Law of the European Union

In this part, we will take a look at how union law can apply to our patent procedures and how it works.

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Chapter 1. Application of Union Law

Section 1.1. If the JUB is competent

If the JUB is competent, EU law is directly applicable.

Indeed, the agreement on the JUB specifies that the court must apply the law of union (Articles 20 and 24 of theJUB agreement).

Section 1.2. If the JUB is not competent

If the JUB is not competent, the law of union is normally not to be taken into account since the EPC is a source of international law and not a law of union.

However, the EPO can fully recognize certain general principles of law common to all member states (and as many member states are also members of the union…) (D11 / 91).

Chapter 2. Interpretation of the law of union

The question of the interpretation of the law of union necessarily arises.

Indeed, there are several things to know before going any further:

  • the CJEU reserves the exclusive right to carry out this interpretation because otherwise differences of interpretation would arise and homogeneity of the application of the law would be called into question (Article 267 TFEU) ;
  • only national courts can refer questions of interpretation (ie an international court does not have this capacity) (Article 267 TFEU).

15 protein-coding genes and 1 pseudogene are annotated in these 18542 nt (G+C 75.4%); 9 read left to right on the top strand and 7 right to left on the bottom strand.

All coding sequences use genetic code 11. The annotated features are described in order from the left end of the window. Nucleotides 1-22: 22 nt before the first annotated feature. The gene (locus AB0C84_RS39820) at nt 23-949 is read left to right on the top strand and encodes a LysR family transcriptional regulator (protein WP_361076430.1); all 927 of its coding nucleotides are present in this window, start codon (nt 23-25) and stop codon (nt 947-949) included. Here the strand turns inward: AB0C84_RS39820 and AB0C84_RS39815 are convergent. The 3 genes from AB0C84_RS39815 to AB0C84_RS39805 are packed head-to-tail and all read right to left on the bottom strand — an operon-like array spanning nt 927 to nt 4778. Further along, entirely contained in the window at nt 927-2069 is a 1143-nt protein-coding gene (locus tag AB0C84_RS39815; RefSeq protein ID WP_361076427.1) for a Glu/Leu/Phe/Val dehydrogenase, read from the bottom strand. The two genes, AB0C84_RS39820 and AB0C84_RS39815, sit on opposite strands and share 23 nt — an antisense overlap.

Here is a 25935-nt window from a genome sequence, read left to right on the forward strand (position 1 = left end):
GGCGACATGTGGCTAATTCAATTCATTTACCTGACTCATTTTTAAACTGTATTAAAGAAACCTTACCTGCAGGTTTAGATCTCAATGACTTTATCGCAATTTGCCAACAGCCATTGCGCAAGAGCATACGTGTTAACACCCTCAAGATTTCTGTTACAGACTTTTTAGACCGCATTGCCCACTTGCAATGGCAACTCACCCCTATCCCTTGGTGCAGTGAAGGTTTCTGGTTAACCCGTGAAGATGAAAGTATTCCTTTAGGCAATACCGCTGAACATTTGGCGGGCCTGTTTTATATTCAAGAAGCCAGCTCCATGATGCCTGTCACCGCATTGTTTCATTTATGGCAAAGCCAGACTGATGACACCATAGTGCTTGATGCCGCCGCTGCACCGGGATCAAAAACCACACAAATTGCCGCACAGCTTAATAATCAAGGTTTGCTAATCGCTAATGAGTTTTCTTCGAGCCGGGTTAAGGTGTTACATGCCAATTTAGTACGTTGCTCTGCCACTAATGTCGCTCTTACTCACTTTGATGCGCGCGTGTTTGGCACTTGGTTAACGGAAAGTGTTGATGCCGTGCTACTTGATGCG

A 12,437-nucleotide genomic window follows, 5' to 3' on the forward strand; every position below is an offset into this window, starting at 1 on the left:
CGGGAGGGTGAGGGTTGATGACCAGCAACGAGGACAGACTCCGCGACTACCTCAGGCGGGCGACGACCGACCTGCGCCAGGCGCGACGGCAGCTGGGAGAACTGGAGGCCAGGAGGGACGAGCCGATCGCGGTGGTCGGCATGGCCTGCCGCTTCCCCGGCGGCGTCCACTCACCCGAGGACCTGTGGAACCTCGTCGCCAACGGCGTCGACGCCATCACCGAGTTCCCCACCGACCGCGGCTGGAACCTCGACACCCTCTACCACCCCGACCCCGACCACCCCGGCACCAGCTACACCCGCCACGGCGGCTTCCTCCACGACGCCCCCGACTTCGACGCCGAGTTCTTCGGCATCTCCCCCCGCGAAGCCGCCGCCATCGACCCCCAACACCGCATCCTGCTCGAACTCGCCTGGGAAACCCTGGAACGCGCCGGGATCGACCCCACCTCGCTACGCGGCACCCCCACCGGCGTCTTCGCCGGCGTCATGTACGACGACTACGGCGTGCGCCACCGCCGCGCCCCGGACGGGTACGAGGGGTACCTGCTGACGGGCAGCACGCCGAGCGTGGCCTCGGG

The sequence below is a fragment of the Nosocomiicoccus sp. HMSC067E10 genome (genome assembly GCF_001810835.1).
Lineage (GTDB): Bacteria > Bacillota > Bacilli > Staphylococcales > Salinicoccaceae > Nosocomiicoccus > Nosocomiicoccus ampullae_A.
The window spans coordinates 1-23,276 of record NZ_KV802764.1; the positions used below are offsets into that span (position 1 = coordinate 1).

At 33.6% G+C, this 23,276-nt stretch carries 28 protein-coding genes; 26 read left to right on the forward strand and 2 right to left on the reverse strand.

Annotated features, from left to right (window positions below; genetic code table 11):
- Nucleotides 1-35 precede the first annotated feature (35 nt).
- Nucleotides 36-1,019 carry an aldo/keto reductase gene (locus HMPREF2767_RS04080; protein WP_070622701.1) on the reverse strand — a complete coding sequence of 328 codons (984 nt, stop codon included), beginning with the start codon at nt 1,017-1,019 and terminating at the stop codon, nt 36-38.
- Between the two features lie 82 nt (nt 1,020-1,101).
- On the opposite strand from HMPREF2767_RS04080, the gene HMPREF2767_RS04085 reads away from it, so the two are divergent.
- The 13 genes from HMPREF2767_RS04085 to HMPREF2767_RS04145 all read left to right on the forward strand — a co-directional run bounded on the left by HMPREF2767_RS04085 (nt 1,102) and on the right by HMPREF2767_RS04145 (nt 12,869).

Thus, in order to allow the courts of the JUB to be able to present preliminary questions and thus correctly apply the law of the union, the various parties which negotiated the JUB have astutely made so that a court of the JUB is in reality a national court (or more exactly, a common court of each member country, article 1 of theJUB agreement).

It was also an obligation according to the opinion of the CJEU on the ancestor of the JUB (Opinion 1/09 of March 8, 2011, CJEU).

This “common” court nevertheless greatly simplifies things in practice, and in particular for the enforcement of decisions: indeed, when a JUB court renders a decision, it is a decision of a French, but also Belgian court , but also German, etc.

Chapter 3. Sources of Union Law

Section 3.1. Union Treaties

The European Union is governed by numerous historic treaties, but two main treaties can be cited:

  • Treaty on European Union (KILL) ;
  • Treaty on the Functioning of the European Union (TFEU).

Section 3.2. Derived sources

Derivative European Union law is composed of the other sources of Union law, defined in Article 288 TFEU :

  • regulations, equivalent to national laws at Union level: they establish standards applicable directly in each State.
  • directives, with original legal status: intended for all States or sometimes for some of them, they define mandatory objectives but in principle leave States free on the means to be used, within a specified period.
  • decisions, mandatory for a limited number of recipients.
  • recommendations and opinions, which do not bind the States to which they are addressed. The Court of Justice of the European Union considers, however, that a recommendation can serve for the interpretation of national or Union law.

This derived right is by far the most abundant right.

Section 3.3. Fundamental Rights and General Principles of Union Law

There is no closed list of fundamental rights and general principles of union law, but we can cite:

  • Fundamental rights
    • the right of ownership,
    • freedom to exercise a professional activity,
    • inviolability of the home;
    • freedom of opinion;
    • the protection of the family;
    • the protection of privacy;
    • freedom of religion and belief;
    • equal treatment,
  • General principles
    • the supremacy of the law of union,
    • the principle of subsidiarity,
    • respect for fundamental rights,
    • the principle of proportionality.